holes and hills. But, after all
I left my own garden yesterday, and went over to where Polly was getting the weeds out of one of her flower-beds. She was working away at the bed with a little hoe. Whether women ought to have the ballot or not (and I have a decided opinion on that point, which I should here plainly give, did I not fear that it would injure my agricultural influence), I am compelled to say that this was rather helpless hoeing. It was patient, conscientious, even pathetic hoeing; but it was neiher effective nor finished. When completed, the bed looked somewhat as if a hen  had scratched it: there was that touching unevenness about it. I think no one could look at it and not be affected. To be sure, Polly smoothed it off with a rake, and asked me if it was n’t nice; and I said it was. It was not a favorable time for me to explain the difference between puttering hoeing, and the broad, free sweep of the instrument, which kills the weeds, spares the plants, and loosens the soil without leaving it in holes and hills. But, after all, as life is constituted, I think more of Polly’s honest and anxious care of her plants than of the most finished gardening in the world.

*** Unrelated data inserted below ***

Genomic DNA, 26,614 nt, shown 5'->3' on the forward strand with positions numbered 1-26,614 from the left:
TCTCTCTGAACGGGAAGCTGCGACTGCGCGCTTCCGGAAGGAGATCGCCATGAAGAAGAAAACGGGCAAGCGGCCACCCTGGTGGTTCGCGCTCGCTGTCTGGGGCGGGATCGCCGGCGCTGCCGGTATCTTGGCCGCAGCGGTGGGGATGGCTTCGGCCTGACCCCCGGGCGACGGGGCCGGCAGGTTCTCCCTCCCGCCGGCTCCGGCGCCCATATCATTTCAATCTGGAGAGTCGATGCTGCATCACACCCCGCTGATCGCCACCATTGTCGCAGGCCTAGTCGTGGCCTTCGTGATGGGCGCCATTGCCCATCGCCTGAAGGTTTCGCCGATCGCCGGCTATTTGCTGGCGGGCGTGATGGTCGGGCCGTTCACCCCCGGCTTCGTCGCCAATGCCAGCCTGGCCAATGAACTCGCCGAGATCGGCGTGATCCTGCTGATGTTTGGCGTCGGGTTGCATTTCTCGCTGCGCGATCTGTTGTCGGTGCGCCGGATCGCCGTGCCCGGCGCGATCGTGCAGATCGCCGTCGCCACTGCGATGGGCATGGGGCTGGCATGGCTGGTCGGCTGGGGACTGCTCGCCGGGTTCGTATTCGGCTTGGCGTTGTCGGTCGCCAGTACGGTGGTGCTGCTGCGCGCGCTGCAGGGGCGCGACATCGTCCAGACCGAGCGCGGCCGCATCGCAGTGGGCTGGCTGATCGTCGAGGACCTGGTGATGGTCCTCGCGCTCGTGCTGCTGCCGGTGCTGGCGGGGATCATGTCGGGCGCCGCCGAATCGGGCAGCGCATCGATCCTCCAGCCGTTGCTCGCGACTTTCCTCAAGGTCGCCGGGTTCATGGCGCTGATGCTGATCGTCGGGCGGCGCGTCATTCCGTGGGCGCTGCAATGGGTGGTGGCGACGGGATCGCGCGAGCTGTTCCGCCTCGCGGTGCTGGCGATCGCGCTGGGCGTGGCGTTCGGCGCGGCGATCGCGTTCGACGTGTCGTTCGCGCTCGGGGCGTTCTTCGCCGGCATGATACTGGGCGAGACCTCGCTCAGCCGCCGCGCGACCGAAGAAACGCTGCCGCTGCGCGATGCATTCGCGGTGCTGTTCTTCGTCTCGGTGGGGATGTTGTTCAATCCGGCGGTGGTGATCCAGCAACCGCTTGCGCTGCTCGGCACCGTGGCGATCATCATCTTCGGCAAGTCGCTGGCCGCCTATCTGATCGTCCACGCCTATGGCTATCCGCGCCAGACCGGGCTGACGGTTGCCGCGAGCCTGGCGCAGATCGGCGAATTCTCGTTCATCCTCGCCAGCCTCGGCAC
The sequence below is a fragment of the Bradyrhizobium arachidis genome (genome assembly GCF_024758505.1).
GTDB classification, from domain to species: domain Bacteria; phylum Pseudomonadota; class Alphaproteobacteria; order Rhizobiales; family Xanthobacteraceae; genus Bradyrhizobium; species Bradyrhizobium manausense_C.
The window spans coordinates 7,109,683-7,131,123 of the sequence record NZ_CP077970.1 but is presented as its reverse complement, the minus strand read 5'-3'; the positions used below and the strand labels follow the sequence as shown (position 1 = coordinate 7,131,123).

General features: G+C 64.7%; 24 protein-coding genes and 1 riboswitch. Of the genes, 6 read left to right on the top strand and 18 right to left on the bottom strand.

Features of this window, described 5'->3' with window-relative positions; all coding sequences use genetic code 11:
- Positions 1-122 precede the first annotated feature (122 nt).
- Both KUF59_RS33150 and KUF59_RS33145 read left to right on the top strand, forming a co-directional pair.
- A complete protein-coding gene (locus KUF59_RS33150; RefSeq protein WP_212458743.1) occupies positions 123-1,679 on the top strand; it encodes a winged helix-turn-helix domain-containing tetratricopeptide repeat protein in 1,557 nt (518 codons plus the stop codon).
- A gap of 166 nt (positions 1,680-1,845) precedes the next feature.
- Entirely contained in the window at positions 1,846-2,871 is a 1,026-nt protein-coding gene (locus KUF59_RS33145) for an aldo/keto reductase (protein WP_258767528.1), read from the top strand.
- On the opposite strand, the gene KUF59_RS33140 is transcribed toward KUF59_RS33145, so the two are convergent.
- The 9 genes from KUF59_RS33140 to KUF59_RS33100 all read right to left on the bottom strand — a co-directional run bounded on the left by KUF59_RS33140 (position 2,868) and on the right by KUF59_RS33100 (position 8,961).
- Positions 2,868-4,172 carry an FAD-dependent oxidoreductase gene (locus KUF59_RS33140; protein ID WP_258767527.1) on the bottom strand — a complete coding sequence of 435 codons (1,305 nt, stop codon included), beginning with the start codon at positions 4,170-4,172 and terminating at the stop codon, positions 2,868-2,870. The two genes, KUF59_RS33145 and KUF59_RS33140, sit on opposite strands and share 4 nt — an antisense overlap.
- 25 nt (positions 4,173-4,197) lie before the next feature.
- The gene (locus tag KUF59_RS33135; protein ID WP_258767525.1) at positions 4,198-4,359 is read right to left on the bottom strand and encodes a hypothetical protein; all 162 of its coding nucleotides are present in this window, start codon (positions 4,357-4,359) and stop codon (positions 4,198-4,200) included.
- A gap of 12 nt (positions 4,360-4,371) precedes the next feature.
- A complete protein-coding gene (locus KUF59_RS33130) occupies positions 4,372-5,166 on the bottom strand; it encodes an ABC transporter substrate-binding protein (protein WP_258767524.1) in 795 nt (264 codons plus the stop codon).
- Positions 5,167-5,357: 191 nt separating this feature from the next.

misogyny threaded throughout the book, e.g., —
Observation. — Woman always did, from the first, make a muss in the garden.
p25 : link
Charles Dudley Warner (1829-1900)
wikipedia : link